Over time, CBT expanded its scope, integrating elements from other therapeutic approaches. It became a term for a collection of therapies grounded in the belief that our thoughts, feelings, and behaviors are connected.

So, when you encounter challenges or feel stuck in a cycle of negative thinking, remember that CBT offers a pathway to identify, challenge, and reshape those thoughts. It’s like cleaning those smudged glasses, offering a clearer and more positive view of the world.

Key Principles and Concepts of CBT

Stepping further into the world of Cognitive Behavioral Therapy, it's a bit like learning the rules of a new board game. At first, there might be many pieces and instructions, but once you grasp the main principles, everything becomes clearer.

So, let’s unravel the core concepts of CBT, making them as easy to understand as the rules of your favorite game.

Thoughts Influence Feelings and Behaviors

At the heart of CBT is a straightforward idea: how you think affects how you feel and act.

For instance, if you constantly think, "I'm not good enough," you'll likely feel down and might avoid trying new things.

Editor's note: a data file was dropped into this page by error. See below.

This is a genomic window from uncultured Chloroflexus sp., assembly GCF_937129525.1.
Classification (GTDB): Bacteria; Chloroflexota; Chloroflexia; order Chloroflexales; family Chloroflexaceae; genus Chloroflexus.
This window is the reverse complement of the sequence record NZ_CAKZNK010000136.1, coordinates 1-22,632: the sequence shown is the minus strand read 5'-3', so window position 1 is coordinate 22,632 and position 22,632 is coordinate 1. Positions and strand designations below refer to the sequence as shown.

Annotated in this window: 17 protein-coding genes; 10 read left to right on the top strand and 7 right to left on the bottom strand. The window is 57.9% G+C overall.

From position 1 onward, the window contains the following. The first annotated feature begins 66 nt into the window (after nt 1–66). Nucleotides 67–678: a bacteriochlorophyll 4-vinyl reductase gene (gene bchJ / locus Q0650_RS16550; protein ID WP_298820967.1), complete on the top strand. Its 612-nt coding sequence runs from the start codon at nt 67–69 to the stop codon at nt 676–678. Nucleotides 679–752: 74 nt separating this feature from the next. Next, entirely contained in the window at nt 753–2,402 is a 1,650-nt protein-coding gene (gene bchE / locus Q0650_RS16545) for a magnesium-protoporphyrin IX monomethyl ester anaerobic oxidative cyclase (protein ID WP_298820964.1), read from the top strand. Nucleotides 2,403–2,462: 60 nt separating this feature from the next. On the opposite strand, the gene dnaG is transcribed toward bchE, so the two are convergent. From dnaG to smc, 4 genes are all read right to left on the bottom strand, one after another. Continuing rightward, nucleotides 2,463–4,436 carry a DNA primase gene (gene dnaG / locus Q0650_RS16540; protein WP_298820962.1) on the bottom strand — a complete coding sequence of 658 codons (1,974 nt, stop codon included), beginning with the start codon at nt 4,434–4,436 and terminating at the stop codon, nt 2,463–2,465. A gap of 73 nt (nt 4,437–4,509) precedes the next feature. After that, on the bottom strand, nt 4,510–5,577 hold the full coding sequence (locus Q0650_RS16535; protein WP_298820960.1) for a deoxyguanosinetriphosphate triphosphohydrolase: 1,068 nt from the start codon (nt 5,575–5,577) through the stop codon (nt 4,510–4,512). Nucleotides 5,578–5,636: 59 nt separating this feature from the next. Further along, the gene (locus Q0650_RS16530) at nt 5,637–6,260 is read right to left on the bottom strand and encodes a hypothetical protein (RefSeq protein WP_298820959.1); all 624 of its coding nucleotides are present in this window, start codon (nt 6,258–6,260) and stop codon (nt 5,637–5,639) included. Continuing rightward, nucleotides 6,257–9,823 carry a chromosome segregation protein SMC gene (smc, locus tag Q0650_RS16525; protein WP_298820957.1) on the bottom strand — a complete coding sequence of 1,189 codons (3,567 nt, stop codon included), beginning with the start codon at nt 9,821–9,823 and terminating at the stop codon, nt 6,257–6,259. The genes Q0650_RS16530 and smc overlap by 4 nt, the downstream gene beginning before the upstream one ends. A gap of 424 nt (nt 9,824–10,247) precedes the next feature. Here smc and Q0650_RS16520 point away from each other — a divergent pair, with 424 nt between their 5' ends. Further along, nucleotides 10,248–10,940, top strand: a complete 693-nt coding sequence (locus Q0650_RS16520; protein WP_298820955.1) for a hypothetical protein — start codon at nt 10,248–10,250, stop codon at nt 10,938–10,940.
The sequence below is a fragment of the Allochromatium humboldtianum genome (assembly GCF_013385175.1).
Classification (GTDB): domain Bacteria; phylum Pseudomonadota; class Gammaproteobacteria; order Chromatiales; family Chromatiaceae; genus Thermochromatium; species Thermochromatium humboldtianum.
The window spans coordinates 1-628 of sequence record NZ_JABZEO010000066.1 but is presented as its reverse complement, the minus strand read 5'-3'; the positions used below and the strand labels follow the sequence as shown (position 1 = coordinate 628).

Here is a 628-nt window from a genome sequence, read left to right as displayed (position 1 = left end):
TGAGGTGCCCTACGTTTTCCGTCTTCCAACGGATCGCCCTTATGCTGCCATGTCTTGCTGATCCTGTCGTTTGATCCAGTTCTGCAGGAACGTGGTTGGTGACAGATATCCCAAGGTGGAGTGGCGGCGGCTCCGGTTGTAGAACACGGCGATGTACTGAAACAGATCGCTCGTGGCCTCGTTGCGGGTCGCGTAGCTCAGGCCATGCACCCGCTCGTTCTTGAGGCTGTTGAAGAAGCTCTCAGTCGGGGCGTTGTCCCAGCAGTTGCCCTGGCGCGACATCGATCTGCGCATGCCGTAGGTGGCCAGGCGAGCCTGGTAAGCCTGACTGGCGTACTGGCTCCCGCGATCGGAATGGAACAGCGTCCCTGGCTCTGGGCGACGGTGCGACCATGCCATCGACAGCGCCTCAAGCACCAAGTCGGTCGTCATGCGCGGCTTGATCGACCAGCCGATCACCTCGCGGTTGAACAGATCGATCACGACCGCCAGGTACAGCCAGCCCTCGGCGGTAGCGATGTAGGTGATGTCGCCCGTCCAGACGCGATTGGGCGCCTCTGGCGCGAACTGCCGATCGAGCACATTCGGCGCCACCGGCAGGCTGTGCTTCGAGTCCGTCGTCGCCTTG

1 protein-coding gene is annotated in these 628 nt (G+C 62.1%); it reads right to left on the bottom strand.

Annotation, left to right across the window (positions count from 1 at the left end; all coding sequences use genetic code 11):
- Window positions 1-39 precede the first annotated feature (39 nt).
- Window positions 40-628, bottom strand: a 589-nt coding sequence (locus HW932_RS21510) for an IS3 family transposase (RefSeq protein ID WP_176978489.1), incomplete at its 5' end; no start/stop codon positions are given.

Identify Negative Patterns

One primary goal of CBT is spotting repetitive negative thoughts. It’s like catching a repetitive song that keeps playing in your mind. Once you're aware of the tune, you can work on changing it.

Challenge and Replace

After spotting these thoughts, the next step is challenging them. Are they based on facts or just assumptions?

Then, replace them with more positive, realistic ones. Think of it as tuning a radio from a station playing sad songs to one with uplifting melodies.

Skills Training

CBT isn’t only about thoughts. It equips you with practical tools and strategies to cope with challenges. Imagine having a toolkit filled with everything from a hammer to a screwdriver. Each tool is designed to tackle specific life challenges.